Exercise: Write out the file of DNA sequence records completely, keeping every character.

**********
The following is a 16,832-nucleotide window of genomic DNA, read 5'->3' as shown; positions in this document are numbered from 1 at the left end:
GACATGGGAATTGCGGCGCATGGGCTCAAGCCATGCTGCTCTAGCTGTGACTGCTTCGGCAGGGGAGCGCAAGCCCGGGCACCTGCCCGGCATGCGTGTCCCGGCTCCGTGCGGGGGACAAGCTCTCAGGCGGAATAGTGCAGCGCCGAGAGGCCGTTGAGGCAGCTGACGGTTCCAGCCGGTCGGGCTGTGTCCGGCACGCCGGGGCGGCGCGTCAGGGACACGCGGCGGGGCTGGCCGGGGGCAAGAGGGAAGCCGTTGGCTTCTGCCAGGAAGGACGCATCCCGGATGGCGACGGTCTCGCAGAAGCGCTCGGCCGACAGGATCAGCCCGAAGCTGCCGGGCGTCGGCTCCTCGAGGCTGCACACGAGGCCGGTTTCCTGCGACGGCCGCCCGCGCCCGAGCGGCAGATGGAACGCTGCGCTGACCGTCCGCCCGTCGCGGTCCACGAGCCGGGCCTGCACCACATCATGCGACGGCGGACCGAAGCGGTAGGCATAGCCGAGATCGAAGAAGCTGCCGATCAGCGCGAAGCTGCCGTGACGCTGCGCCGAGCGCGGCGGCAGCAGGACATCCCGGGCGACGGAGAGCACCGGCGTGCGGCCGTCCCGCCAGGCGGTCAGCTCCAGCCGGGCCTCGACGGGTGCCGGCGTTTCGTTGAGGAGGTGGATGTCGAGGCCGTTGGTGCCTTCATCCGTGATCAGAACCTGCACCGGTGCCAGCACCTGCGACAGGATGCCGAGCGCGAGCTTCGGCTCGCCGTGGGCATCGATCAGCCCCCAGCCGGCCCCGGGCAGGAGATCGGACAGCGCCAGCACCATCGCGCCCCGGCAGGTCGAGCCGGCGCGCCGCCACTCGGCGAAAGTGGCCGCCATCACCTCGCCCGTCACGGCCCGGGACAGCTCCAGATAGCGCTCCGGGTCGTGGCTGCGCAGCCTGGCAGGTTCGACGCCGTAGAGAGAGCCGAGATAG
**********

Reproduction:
The following is a 16,832-nucleotide window of genomic DNA, read 5'->3' as shown; positions in this document are numbered from 1 at the left end:
GACATGGGAATTGCGGCGCATGGGCTCAAGCCATGCTGCTCTAGCTGTGACTGCTTCGGCAGGGGAGCGCAAGCCCGGGCACCTGCCCGGCATGCGTGTCCCGGCTCCGTGCGGGGGACAAGCTCTCAGGCGGAATAGTGCAGCGCCGAGAGGCCGTTGAGGCAGCTGACGGTTCCAGCCGGTCGGGCTGTGTCCGGCACGCCGGGGCGGCGCGTCAGGGACACGCGGCGGGGCTGGCCGGGGGCAAGAGGGAAGCCGTTGGCTTCTGCCAGGAAGGACGCATCCCGGATGGCGACGGTCTCGCAGAAGCGCTCGGCCGACAGGATCAGCCCGAAGCTGCCGGGCGTCGGCTCCTCGAGGCTGCACACGAGGCCGGTTTCCTGCGACGGCCGCCCGCGCCCGAGCGGCAGATGGAACGCTGCGCTGACCGTCCGCCCGTCGCGGTCCACGAGCCGGGCCTGCACCACATCATGCGACGGCGGACCGAAGCGGTAGGCATAGCCGAGATCGAAGAAGCTGCCGATCAGCGCGAAGCTGCCGTGACGCTGCGCCGAGCGCGGCGGCAGCAGGACATCCCGGGCGACGGAGAGCACCGGCGTGCGGCCGTCCCGCCAGGCGGTCAGCTCCAGCCGGGCCTCGACGGGTGCCGGCGTTTCGTTGAGGAGGTGGATGTCGAGGCCGTTGGTGCCTTCATCCGTGATCAGAACCTGCACCGGTGCCAGCACCTGCGACAGGATGCCGAGCGCGAGCTTCGGCTCGCCGTGGGCATCGATCAGCCCCCAGCCGGCCCCGGGCAGGAGATCGGACAGCGCCAGCACCATCGCGCCCCGGCAGGTCGAGCCGGCGCGCCGCCACTCGGCGAAAGTGGCCGCCATCACCTCGCCCGTCACGGCCCGGGACAGCTCCAGATAGCGCTCCGGGTCGTGGCTGCGCAGCCTGGCAGGTTCGACGCCGTAGAGAGAGCCGAGATAG